So today I sat down and made two cards faster than any I have in my entire life. They are definitely not my best work, but I think they'll do.

I started with the wedding card: Both I and my friend Alex (the groom) have always preferred champagne "bows" to flutes, so I sketched two bows, and placed what I think of as art-deco rays of fabulousness behind them. I drew the glasses using my .18 Rapidograph and added accents with Prismacolors. For the champagne in the glasses, I sprinkled on flax- and gold-colored glitter.

The scanned version didn't come out great, partly because the USB cord was propping the scanner door open slightly (I'm such a pro!) and partly because you can't see the glitter, but I have added the image here anyway.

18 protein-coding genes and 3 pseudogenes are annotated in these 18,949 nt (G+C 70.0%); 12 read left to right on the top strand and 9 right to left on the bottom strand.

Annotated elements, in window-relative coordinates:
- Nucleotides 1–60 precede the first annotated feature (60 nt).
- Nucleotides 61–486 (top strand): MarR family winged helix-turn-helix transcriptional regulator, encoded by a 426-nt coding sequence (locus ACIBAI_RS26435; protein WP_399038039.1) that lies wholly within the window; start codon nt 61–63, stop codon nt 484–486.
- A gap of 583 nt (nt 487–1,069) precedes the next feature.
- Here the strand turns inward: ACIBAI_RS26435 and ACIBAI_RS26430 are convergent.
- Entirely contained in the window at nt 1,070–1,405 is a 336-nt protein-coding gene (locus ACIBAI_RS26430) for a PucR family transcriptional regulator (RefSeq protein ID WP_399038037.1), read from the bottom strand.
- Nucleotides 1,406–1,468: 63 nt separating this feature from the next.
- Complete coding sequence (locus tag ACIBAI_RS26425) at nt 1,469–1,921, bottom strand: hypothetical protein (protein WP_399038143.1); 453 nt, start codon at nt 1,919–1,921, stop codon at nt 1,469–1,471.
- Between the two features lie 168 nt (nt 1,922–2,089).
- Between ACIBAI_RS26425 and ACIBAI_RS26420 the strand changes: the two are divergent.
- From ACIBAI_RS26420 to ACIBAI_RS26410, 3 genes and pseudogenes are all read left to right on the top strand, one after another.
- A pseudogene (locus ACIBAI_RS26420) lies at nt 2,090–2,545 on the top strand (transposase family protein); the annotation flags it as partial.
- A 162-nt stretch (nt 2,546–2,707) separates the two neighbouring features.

On the inside of the card, to the lower left of the message, I sketched a small bottle with glittery champagne spouting of it and, to the upper right of the message, a few jewel-like bubbles of the headache-inducing drink.

I made the card in about two hours — for me, that's break-neck speed, but it was nothing compared to how fast I did the birthday card. I'd promised myself I would be all done with the cards and packed for my trip before going out for Vietnamese food with my friend Steve, which we had planned to do for a while. When he phoned me 45 minutes before we were supposed to meet, I realized how behind I was. I kicked everything up a notch and very quickly began a sketch of a birthday cake on a pre-cut blue card. I did not actually finish before dinner, but I got most of the way through. I used my .18 Rapidograph on this one, too.

I actually like a lot of things about this cake, though the plate the cake is sitting on looks kind of goofy.

On the inside, to the left of the message, I sketched a slice of cake on a plate with a fork.